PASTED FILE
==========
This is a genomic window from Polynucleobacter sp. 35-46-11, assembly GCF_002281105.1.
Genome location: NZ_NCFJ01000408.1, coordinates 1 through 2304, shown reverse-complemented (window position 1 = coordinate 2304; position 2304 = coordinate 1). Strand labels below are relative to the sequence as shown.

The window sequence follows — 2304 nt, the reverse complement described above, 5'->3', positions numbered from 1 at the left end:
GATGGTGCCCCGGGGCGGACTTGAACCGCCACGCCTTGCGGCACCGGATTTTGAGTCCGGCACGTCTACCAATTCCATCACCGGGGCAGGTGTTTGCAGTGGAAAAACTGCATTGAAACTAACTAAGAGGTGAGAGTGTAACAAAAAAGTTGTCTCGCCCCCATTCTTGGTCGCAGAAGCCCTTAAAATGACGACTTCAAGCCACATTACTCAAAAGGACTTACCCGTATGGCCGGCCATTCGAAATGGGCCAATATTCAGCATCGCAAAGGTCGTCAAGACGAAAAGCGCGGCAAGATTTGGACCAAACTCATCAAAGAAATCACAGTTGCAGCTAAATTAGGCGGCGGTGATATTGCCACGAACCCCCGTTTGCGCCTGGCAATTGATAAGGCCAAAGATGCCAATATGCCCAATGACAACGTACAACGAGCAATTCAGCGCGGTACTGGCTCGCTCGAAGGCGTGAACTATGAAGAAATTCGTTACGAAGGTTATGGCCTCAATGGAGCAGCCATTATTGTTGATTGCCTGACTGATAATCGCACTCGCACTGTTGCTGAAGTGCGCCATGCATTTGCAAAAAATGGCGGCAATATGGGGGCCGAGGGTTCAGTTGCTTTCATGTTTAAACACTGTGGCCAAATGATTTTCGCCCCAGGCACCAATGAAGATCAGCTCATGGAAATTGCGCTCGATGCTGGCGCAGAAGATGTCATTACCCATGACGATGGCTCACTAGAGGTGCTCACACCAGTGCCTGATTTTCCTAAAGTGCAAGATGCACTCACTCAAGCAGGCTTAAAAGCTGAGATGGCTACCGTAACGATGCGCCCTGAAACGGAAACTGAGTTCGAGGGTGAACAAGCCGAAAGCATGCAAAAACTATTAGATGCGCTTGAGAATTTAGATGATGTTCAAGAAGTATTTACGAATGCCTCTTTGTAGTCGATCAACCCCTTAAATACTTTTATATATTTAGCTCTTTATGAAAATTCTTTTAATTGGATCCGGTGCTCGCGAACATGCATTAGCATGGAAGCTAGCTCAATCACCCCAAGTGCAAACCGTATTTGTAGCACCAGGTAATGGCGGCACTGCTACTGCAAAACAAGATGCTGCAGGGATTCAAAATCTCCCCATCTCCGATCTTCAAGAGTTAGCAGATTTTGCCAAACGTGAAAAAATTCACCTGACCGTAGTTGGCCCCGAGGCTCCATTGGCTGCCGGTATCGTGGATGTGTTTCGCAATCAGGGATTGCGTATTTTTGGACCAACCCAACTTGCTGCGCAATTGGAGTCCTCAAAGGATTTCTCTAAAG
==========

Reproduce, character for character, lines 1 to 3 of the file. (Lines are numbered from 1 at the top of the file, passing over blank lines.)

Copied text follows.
This is a genomic window from Polynucleobacter sp. 35-46-11, assembly GCF_002281105.1.
Genome location: NZ_NCFJ01000408.1, coordinates 1 through 2304, shown reverse-complemented (window position 1 = coordinate 2304; position 2304 = coordinate 1). Strand labels below are relative to the sequence as shown.

The window sequence follows — 2304 nt, the reverse complement described above, 5'->3', positions numbered from 1 at the left end: